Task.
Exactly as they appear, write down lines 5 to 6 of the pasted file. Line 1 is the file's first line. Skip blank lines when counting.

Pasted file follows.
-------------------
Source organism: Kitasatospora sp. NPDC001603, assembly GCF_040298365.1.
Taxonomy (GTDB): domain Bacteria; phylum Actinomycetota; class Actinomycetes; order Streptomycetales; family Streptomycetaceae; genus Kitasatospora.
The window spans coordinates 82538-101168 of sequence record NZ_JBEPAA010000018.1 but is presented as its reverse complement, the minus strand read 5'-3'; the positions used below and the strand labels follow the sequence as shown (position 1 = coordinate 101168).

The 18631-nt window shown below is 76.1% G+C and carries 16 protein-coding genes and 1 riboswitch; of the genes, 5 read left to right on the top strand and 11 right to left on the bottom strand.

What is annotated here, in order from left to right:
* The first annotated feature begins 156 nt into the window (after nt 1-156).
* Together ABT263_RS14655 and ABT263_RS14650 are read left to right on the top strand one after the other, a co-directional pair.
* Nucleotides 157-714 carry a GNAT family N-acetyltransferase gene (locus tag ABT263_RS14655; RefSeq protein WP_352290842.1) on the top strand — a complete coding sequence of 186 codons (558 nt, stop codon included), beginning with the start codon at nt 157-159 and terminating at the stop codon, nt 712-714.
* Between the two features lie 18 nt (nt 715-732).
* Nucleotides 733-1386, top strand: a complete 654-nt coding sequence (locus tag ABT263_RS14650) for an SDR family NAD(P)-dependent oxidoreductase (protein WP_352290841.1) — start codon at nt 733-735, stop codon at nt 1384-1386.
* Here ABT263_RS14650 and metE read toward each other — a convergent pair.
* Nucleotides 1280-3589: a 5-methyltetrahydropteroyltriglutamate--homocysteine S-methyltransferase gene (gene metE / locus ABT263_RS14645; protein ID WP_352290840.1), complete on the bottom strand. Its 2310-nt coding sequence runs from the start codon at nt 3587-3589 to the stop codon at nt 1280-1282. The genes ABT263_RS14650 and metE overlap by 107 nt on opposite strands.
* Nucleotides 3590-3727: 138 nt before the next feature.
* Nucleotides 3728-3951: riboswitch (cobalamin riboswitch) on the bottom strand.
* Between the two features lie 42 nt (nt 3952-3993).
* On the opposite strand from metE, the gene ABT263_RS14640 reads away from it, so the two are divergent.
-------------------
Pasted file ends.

What is annotated here, in order from left to right:
* The first annotated feature begins 156 nt into the window (after nt 1-156).